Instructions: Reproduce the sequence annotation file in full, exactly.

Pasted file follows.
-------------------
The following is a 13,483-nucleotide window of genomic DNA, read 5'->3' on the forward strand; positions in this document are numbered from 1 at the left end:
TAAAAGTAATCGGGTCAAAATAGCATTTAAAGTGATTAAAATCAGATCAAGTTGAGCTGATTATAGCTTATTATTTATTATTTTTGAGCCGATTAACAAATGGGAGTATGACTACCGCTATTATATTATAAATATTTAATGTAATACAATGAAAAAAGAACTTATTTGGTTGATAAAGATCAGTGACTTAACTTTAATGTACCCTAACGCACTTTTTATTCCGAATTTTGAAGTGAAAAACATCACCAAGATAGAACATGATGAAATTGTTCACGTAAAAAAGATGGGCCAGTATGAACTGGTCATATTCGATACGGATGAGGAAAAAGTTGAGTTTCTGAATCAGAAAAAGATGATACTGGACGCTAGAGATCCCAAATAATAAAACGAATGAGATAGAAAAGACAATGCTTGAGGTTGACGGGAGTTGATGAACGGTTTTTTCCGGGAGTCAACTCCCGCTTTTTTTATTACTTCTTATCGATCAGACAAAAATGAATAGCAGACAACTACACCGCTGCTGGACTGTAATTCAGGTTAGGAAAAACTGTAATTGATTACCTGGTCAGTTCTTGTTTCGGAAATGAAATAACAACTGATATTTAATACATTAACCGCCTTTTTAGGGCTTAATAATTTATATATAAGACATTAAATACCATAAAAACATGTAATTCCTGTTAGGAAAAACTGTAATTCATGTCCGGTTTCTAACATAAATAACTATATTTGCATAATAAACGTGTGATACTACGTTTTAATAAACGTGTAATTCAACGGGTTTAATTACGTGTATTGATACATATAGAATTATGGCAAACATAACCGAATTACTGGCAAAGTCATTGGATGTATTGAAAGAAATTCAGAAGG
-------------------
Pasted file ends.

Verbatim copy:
The following is a 13,483-nucleotide window of genomic DNA, read 5'->3' on the forward strand; positions in this document are numbered from 1 at the left end:
TAAAAGTAATCGGGTCAAAATAGCATTTAAAGTGATTAAAATCAGATCAAGTTGAGCTGATTATAGCTTATTATTTATTATTTTTGAGCCGATTAACAAATGGGAGTATGACTACCGCTATTATATTATAAATATTTAATGTAATACAATGAAAAAAGAACTTATTTGGTTGATAAAGATCAGTGACTTAACTTTAATGTACCCTAACGCACTTTTTATTCCGAATTTTGAAGTGAAAAACATCACCAAGATAGAACATGATGAAATTGTTCACGTAAAAAAGATGGGCCAGTATGAACTGGTCATATTCGATACGGATGAGGAAAAAGTTGAGTTTCTGAATCAGAAAAAGATGATACTGGACGCTAGAGATCCCAAATAATAAAACGAATGAGATAGAAAAGACAATGCTTGAGGTTGACGGGAGTTGATGAACGGTTTTTTCCGGGAGTCAACTCCCGCTTTTTTTATTACTTCTTATCGATCAGACAAAAATGAATAGCAGACAACTACACCGCTGCTGGACTGTAATTCAGGTTAGGAAAAACTGTAATTGATTACCTGGTCAGTTCTTGTTTCGGAAATGAAATAACAACTGATATTTAATACATTAACCGCCTTTTTAGGGCTTAATAATTTATATATAAGACATTAAATACCATAAAAACATGTAATTCCTGTTAGGAAAAACTGTAATTCATGTCCGGTTTCTAACATAAATAACTATATTTGCATAATAAACGTGTGATACTACGTTTTAATAAACGTGTAATTCAACGGGTTTAATTACGTGTATTGATACATATAGAATTATGGCAAACATAACCGAATTACTGGCAAAGTCATTGGATGTATTGAAAGAAATTCAGAAGG